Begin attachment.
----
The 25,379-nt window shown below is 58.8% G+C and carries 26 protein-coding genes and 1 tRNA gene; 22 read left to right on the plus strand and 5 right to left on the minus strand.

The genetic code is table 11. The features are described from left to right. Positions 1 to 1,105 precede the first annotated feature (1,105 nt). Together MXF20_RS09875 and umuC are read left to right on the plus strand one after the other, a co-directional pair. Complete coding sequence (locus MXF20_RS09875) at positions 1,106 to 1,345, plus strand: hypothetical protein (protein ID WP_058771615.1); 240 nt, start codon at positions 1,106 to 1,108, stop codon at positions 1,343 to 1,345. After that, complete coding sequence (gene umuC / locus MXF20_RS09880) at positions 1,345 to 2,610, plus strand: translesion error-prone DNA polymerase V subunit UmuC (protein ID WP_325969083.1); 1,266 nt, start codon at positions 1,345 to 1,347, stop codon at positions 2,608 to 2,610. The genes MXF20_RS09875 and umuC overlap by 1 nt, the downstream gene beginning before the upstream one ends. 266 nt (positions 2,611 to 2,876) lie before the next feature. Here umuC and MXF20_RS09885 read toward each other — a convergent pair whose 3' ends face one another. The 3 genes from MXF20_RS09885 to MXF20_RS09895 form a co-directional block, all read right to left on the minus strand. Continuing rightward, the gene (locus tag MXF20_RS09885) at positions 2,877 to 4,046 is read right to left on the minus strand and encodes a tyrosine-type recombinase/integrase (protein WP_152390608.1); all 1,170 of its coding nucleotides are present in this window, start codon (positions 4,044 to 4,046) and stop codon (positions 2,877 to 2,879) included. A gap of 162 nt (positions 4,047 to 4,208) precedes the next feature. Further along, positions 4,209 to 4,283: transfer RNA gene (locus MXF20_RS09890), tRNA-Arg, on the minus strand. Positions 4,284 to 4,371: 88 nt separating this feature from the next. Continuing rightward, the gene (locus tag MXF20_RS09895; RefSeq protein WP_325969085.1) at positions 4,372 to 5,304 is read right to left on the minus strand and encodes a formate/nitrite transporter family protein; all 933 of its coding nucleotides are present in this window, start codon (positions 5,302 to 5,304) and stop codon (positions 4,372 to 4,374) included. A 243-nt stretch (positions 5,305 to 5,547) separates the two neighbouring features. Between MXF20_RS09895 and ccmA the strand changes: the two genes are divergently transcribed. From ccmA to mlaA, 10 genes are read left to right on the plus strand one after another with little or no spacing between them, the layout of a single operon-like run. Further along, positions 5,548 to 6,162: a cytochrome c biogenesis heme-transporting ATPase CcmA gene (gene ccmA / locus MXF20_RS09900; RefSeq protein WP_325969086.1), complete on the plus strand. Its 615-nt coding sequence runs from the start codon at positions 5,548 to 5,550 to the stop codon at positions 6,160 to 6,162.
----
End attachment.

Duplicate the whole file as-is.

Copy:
The 25,379-nt window shown below is 58.8% G+C and carries 26 protein-coding genes and 1 tRNA gene; 22 read left to right on the plus strand and 5 right to left on the minus strand.

The genetic code is table 11. The features are described from left to right. Positions 1 to 1,105 precede the first annotated feature (1,105 nt). Together MXF20_RS09875 and umuC are read left to right on the plus strand one after the other, a co-directional pair. Complete coding sequence (locus MXF20_RS09875) at positions 1,106 to 1,345, plus strand: hypothetical protein (protein ID WP_058771615.1); 240 nt, start codon at positions 1,106 to 1,108, stop codon at positions 1,343 to 1,345. After that, complete coding sequence (gene umuC / locus MXF20_RS09880) at positions 1,345 to 2,610, plus strand: translesion error-prone DNA polymerase V subunit UmuC (protein ID WP_325969083.1); 1,266 nt, start codon at positions 1,345 to 1,347, stop codon at positions 2,608 to 2,610. The genes MXF20_RS09875 and umuC overlap by 1 nt, the downstream gene beginning before the upstream one ends. 266 nt (positions 2,611 to 2,876) lie before the next feature. Here umuC and MXF20_RS09885 read toward each other — a convergent pair whose 3' ends face one another. The 3 genes from MXF20_RS09885 to MXF20_RS09895 form a co-directional block, all read right to left on the minus strand. Continuing rightward, the gene (locus tag MXF20_RS09885) at positions 2,877 to 4,046 is read right to left on the minus strand and encodes a tyrosine-type recombinase/integrase (protein WP_152390608.1); all 1,170 of its coding nucleotides are present in this window, start codon (positions 4,044 to 4,046) and stop codon (positions 2,877 to 2,879) included. A gap of 162 nt (positions 4,047 to 4,208) precedes the next feature. Further along, positions 4,209 to 4,283: transfer RNA gene (locus MXF20_RS09890), tRNA-Arg, on the minus strand. Positions 4,284 to 4,371: 88 nt separating this feature from the next. Continuing rightward, the gene (locus tag MXF20_RS09895; RefSeq protein WP_325969085.1) at positions 4,372 to 5,304 is read right to left on the minus strand and encodes a formate/nitrite transporter family protein; all 933 of its coding nucleotides are present in this window, start codon (positions 5,302 to 5,304) and stop codon (positions 4,372 to 4,374) included. A 243-nt stretch (positions 5,305 to 5,547) separates the two neighbouring features. Between MXF20_RS09895 and ccmA the strand changes: the two genes are divergently transcribed. From ccmA to mlaA, 10 genes are read left to right on the plus strand one after another with little or no spacing between them, the layout of a single operon-like run. Further along, positions 5,548 to 6,162: a cytochrome c biogenesis heme-transporting ATPase CcmA gene (gene ccmA / locus MXF20_RS09900; RefSeq protein WP_325969086.1), complete on the plus strand. Its 615-nt coding sequence runs from the start codon at positions 5,548 to 5,550 to the stop codon at positions 6,160 to 6,162.